Man’s elevation depends mainly on his mind. His prime duty, therefore, is to improve the mind. All his thoughts should be  centred on his rise to the highest level. Mind, through whose aid the soul accumulates its experiences, has a natural tendency to occupy itself with matters of the world, undergoing in the process all the cares and worries incidental to obtaining worldly pleasures and possessions. It can surely climb up to heights yet unsurpassed and see him who is the embodiment of love and benevolence. It can also descend into the deepest pit wherein it experiences unutterable pain and distress. It is his duty to worship God and reach His feet, the seat of sovereign independence, flawlessness, omniscience, omnipotence, benevolence and  pure bliss. And Yoga aids him in attaining this goal.



All forms of Yoga have the same eight limbs or preparatory subservients. They are: Yama, Niyama, Asana, Prathyahara. Dharana. Dhyana and Samathi.




Yama deals with the attributes of prepara­tory subservients such as avoidance of Violence to all living  creatures ; truthfulness; restraint from taking what belongs to another, or covetousness ; sexual continence;forbearance, the bearing patiently of all things pleasant or unpleasant; fortitude in happiness or unhappiness; mercy, kindliness; simplicity and humility. The practice of Yama enables one to attain Saloka.




Niyama comprises austerities such as fasting etc. in the nature of purificatory actions (tapas); contentment; faith in the Absolute Being; charity, that is, gifts to the deserving; worship of Siva; study of the scriptures; modesty; mental concentration on knowledge revealed and practice enjoined by the Sastras; recitation of Mantras (Japa ); religious observances. The practice of Niyama leads to renunciation arising from the knowledge of the real and the ephemeral, enables one to fix one’s mind on Siva who is light and Sakthi who is heat or energy.



Asanas are postures of the body which assist in Pranayama and help to effect its object: they produce mental equilibrium and form part of the discipline for the conquest of fear and the attainment of indifference; they are health - giving and destructive of disease and death. There are eight broad categories of Asanas: Padmasana. Pathrasana, Kukku­dasana, Simhasana, Gomuka, Swastikasana. Veerasana and Sukasana. Variations of these Asanas run into several lakhs.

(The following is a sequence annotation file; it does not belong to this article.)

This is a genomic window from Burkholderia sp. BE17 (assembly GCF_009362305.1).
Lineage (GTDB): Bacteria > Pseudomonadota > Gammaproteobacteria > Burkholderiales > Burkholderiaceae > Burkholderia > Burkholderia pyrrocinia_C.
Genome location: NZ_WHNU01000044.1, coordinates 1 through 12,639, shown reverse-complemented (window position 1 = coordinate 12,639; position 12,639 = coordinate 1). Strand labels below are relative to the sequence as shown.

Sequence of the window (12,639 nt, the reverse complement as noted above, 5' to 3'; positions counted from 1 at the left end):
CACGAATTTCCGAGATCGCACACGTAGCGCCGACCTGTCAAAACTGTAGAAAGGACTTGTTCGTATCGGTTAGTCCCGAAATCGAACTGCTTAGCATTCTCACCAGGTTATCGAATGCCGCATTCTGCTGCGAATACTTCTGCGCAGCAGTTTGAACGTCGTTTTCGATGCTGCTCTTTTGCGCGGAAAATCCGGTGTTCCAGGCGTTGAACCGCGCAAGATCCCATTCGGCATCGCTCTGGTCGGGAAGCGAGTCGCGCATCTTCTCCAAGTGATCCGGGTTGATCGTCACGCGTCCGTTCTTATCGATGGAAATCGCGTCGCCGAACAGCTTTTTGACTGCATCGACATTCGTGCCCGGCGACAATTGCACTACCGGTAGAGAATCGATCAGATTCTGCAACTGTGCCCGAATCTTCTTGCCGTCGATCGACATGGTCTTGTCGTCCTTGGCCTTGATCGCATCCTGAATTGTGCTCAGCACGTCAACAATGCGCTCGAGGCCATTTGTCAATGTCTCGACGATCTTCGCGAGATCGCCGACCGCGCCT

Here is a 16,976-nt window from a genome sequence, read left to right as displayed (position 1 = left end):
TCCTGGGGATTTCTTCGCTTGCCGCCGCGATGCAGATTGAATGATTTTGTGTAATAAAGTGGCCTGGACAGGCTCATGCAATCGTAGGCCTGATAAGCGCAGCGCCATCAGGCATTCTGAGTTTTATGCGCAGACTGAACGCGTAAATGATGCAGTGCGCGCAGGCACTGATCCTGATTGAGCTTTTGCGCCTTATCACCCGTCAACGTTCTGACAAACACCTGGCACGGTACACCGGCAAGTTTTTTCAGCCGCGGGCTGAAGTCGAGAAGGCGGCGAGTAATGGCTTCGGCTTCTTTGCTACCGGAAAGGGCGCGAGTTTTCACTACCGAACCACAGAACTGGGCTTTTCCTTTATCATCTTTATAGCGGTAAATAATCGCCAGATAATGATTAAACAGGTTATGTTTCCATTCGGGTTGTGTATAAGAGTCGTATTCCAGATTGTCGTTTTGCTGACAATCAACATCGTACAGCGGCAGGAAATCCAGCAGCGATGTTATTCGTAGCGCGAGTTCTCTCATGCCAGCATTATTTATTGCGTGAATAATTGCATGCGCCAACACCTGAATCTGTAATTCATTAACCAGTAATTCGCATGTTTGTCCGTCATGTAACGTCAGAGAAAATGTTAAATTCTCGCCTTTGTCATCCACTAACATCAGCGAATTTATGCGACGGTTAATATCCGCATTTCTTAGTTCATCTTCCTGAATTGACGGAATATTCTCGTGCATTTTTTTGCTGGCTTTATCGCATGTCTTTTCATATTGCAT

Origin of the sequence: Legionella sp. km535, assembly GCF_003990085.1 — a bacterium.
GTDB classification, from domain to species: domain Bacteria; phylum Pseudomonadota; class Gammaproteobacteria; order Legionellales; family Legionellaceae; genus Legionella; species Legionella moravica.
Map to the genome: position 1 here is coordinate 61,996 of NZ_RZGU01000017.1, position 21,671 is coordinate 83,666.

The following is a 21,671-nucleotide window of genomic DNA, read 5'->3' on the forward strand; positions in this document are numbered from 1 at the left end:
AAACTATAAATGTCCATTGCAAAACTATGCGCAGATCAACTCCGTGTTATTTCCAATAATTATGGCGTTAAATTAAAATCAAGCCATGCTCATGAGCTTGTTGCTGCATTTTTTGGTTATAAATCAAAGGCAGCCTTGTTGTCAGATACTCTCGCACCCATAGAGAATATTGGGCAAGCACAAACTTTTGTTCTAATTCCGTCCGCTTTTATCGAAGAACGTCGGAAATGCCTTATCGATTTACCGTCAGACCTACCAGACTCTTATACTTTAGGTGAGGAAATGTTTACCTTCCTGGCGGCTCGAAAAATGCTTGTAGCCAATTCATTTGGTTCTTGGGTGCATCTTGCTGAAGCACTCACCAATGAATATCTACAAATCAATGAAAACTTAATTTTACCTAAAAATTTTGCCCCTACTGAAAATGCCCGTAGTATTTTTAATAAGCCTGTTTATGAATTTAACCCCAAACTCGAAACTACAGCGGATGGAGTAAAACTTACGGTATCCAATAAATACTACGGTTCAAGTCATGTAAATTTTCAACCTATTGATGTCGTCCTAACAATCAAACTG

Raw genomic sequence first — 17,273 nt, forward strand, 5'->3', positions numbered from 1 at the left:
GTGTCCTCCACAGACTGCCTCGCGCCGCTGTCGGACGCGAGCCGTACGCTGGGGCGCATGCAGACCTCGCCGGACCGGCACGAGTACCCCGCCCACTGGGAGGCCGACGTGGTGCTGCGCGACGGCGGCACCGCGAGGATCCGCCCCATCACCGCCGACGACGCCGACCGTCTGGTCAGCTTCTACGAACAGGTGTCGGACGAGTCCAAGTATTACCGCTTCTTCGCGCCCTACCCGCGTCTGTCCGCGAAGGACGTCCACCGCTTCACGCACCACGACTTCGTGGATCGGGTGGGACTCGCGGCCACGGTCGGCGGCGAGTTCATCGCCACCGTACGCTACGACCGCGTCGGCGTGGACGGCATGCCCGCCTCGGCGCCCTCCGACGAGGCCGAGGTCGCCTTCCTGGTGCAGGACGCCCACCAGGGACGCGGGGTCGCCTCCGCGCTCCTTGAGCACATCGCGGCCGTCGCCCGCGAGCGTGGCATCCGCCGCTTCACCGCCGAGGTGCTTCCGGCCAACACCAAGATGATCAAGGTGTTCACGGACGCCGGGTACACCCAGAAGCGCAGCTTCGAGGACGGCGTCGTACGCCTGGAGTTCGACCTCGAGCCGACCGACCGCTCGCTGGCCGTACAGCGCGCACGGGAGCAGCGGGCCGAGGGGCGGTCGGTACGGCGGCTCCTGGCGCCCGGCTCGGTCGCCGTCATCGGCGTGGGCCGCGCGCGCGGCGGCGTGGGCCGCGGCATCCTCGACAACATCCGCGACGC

Pranayama is the control and regulation of breath. (The air which is breathed is material air, sthula vayu. Breathing is a manifestation of a vitalising force called prana vayu. By control over the sthula vayu, the prana vayu (sukshma vayu or subtle air) is controlled. The process concerned with this is called Pranayama.... It is the process whereby the ordinary and comparatively slight manifestation of prana is lengthened and strengthened and developed. This takes place firstly in the prana as it courses in Ida and Pingala, and then by its transference to the Sushumna when it blooms or displays itself in its fulness.... The prana enters Sushumna, and if retained sufficiently long goes, after the piercing of the Chakras, to the Brahmarandhra.) Thus Pranayama is ‘the making of the prana enter Sushumna and then become laya in the Sahasrara after Kundalini has pierced the intervening Chakras.” The process of Pranayama consists of three stages: Puraka, Inspriration: Rechaka, expiration ; Kumbhaka, the retention of breath between these two movements. Pranayama awakens Sakthi, produces detachment from the world, and bliss.


(Kundalini: kundalini is the static form of the Divine Cosmic Energy in bodies which  is the source of all energies. The Yoga concerned with the arousing of Kundalini Sakthi is  effected by a  process technically known as  Shatchakrabheda,or piercing of the six Centres or Regions (Chakras) or Lotuses (Padmas) of the body by the agency of Kundalini Sakthi . The Kundalini Sakthi is the Goddess (Devi) Kundalini, or that which is coiled; for her form is that of a coiled and sleeping serpent in the lowest bodily centre , at the base of the spinal column. When the Kundalini Sakthi is roused through appropriate  means, it ascends from (1) Muladhara, where it was sleeping, to the next higher centre, called the (2) Svadhistana(own place). Thence with great  effort this Sakthi carried to the following  centres in regular ascending order (3)Manipura (full of rays); (4)Anahata (sound, not emanating from the collision of bodies)- the Sakthi here transformed into sound; (5)Vishuddhi  (place of purity)- here it becomes a pure  Sattvic element ; and (6)Agna (a-gna),a little knowledge).The passage at the Kundalini from the Muladhara  through the above Centres of energy constitutes the first part of the ascent. The second part of  the ascent of Kundalini consists of only one step; the Sakthi should be taken in to the Sahasrara from the  Agna. The  Sahasrara(a thousand- petalled  - lotus) forms in  itself a Srichakra. In the Sahasrara there is a certain place of lustre known as Chandra  Loka  (a world of nectar) . In this place live in union the Sat (Sadasiva) and the Chit, the twenty fifth and twenty- fourth Tattvas. It is this union of Sat and Chit that is the goal of the aspirant. The Kundalini which has been led all  the way to the Sahasrara  should be merged into this union; this is the end of the aspirant’s journey; he now enjoys beautitude itself, Sivananda)